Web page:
Now I need to set up the face array:

``````        Face[] faceArray = new Face[faces.length];
Vector4f v = new Vector4f ();
for (int f = 0; f < faces.length; f ++)
{
Face face = faceArray[f] = new Face ();
face.id = f;
face.center = getCenter (coords, faces[f]);
v.x = face.center.x;
v.y = face.center.y;
v.z = face.center.z;
v.w = 0f;
Matrix4f.transform (matrix, v, v);
face.center.x = v.x;
face.center.y = v.y;
face.center.z = v.z;
}
``````

After this loop, I have the transformed center vectors in `faceArray` and I can sort them by Z value:

``````        Arrays.sort (faceArray, FACE_DEPTH_COMPARATOR);
//System.out.println (Arrays.toString (faceArray));
``````

Rendering happens in another nested loop:

``````        float[] faceColor = new float[] { .3f, .7f, .9f, .3f };
for (Face f: faceArray)
{
int[] face = faces[f.id];
glColor4fv(faceColor);

GL11.glBegin(GL11.GL_TRIANGLE_FAN);
for (int vertice = 0; vertice < face.length; vertice ++)
{
glVertex3fv (coords[face[vertice]]);
}
GL11.glEnd();
}
``````
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That quote says it all - you need to sort the faces.

When drawing such a simple object you can just render the back faces first and the front faces second using the z-buffer (by rendering twice with different z-buffer comparison functions).

But usually, you just want to transform the object, then sort the faces. You transform just your representation of the object in memory, then determine the drawing order by sorting, then draw in that order with the original coordinates, using transformations as needed (need to be consistent with the sorting you've done). In a real application, you would probably do the transformation implicitly, eg. by storing the scene as a BSP- or Quad- or R- or whatever-tree and simply traversing the tree from various directions.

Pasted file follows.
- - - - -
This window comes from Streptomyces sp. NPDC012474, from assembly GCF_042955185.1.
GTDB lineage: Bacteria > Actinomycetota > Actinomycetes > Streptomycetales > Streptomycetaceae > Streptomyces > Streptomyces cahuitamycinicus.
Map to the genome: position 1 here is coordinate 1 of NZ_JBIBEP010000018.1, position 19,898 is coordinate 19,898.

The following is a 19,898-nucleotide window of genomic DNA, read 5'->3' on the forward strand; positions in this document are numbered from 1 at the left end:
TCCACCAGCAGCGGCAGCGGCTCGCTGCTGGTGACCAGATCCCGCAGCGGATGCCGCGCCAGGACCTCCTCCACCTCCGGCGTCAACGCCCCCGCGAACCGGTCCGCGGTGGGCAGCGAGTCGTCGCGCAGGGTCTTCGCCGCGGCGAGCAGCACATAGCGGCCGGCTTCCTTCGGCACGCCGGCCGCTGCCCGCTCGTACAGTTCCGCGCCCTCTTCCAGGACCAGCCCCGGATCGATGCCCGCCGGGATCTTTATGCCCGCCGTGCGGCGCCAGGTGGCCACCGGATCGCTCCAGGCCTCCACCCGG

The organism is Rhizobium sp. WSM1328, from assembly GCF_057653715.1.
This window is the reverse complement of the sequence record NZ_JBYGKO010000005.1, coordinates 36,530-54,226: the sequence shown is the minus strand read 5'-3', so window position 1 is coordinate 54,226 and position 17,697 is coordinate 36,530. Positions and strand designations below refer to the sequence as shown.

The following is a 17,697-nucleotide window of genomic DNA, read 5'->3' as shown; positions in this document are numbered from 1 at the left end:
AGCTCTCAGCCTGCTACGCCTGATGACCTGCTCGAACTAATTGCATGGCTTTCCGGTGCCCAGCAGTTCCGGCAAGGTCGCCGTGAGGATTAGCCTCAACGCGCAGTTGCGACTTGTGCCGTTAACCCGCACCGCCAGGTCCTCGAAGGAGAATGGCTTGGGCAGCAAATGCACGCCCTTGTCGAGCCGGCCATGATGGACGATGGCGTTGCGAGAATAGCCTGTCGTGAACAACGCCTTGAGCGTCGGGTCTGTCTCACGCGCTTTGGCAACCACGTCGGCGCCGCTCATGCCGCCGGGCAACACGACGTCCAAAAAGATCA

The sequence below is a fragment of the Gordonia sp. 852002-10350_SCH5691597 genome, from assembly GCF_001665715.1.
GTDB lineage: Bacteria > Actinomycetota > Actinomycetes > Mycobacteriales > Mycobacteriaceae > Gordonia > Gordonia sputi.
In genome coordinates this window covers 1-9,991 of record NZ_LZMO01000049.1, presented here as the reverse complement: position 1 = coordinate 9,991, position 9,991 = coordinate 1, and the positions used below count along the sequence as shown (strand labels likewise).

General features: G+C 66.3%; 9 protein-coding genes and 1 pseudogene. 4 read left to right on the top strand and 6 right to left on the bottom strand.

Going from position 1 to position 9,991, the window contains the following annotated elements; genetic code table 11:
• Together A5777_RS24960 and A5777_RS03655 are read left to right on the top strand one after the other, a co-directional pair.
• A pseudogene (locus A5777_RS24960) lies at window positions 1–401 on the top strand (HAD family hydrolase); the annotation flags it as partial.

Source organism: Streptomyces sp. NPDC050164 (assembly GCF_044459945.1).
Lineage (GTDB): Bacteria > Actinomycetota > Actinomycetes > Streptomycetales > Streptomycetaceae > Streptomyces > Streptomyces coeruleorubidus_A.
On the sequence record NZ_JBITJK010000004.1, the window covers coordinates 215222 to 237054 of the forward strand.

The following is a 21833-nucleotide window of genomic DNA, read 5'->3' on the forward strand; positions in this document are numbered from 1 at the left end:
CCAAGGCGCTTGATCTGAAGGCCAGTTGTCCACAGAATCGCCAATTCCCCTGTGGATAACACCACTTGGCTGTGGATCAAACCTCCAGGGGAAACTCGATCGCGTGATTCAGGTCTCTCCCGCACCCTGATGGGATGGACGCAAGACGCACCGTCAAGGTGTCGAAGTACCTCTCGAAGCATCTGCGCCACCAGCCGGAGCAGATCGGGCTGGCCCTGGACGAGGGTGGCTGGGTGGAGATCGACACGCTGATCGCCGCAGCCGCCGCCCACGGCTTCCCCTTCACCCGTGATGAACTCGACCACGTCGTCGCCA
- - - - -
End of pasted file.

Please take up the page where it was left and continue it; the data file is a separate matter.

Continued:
Note that the sorting part can be tricky, because the function "is-obsucred-by" which is the function you want to compare the faces by (because you need to draw the obscured faces first) is not an ordering, eg. there can be cycles (face A obscures B && face B obscures A). In this case, you would probably split one of the faces to break the loop.

EDIT:

You get the z-coordinate of a vertex by taking the coordinates you pass to `glVertex3f()`, make it 4D (homogenous coordinates) by appending 1, transform it with the modelview matrix, then transform it with the projection matrix, then do the perspective division. The details are in the OpenGL specs in Chapter 2, section Coordinate transformations.

However, there isn't any API for you to actually do the transformation. The only thing OpenGL lets you do is to draw the primitives, and tell the renderer how to draw them (eg. how to transform them). It doesn't let you easily transform coordinates or anything else (although there IIUC are ways to tell OpenGL to write transformed coordinates to a buffer, this is not that easy). If you want some library to help you manipulate actual objects, coordinates etc., consider using some sort of scenegraph library (OpenInventor or something)

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How do I get the Z coordinate of a face? –  Aaron Digulla Feb 19 '09 at 15:07